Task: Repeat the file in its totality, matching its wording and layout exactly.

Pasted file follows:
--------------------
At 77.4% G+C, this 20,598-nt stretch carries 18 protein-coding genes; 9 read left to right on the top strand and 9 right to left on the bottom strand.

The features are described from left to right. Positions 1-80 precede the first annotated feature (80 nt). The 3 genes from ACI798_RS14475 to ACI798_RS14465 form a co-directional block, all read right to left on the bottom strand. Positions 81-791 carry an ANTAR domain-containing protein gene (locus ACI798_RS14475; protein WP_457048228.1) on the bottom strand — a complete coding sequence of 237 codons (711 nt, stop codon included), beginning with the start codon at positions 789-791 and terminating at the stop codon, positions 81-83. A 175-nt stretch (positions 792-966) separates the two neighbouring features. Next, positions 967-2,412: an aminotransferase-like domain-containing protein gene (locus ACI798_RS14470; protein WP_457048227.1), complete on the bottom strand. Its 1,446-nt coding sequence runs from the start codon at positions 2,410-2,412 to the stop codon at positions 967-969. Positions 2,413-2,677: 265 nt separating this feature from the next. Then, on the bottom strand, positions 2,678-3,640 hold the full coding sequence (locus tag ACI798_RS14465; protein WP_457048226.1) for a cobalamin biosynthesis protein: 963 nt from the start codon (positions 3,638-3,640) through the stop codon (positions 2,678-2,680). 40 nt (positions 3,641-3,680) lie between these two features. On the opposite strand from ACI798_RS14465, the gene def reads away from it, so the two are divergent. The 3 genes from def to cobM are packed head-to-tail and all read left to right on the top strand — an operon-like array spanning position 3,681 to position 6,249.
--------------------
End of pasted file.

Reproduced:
At 77.4% G+C, this 20,598-nt stretch carries 18 protein-coding genes; 9 read left to right on the top strand and 9 right to left on the bottom strand.

The features are described from left to right. Positions 1-80 precede the first annotated feature (80 nt). The 3 genes from ACI798_RS14475 to ACI798_RS14465 form a co-directional block, all read right to left on the bottom strand. Positions 81-791 carry an ANTAR domain-containing protein gene (locus ACI798_RS14475; protein WP_457048228.1) on the bottom strand — a complete coding sequence of 237 codons (711 nt, stop codon included), beginning with the start codon at positions 789-791 and terminating at the stop codon, positions 81-83. A 175-nt stretch (positions 792-966) separates the two neighbouring features. Next, positions 967-2,412: an aminotransferase-like domain-containing protein gene (locus ACI798_RS14470; protein WP_457048227.1), complete on the bottom strand. Its 1,446-nt coding sequence runs from the start codon at positions 2,410-2,412 to the stop codon at positions 967-969. Positions 2,413-2,677: 265 nt separating this feature from the next. Then, on the bottom strand, positions 2,678-3,640 hold the full coding sequence (locus tag ACI798_RS14465; protein WP_457048226.1) for a cobalamin biosynthesis protein: 963 nt from the start codon (positions 3,638-3,640) through the stop codon (positions 2,678-2,680). 40 nt (positions 3,641-3,680) lie between these two features. On the opposite strand from ACI798_RS14465, the gene def reads away from it, so the two are divergent. The 3 genes from def to cobM are packed head-to-tail and all read left to right on the top strand — an operon-like array spanning position 3,681 to position 6,249.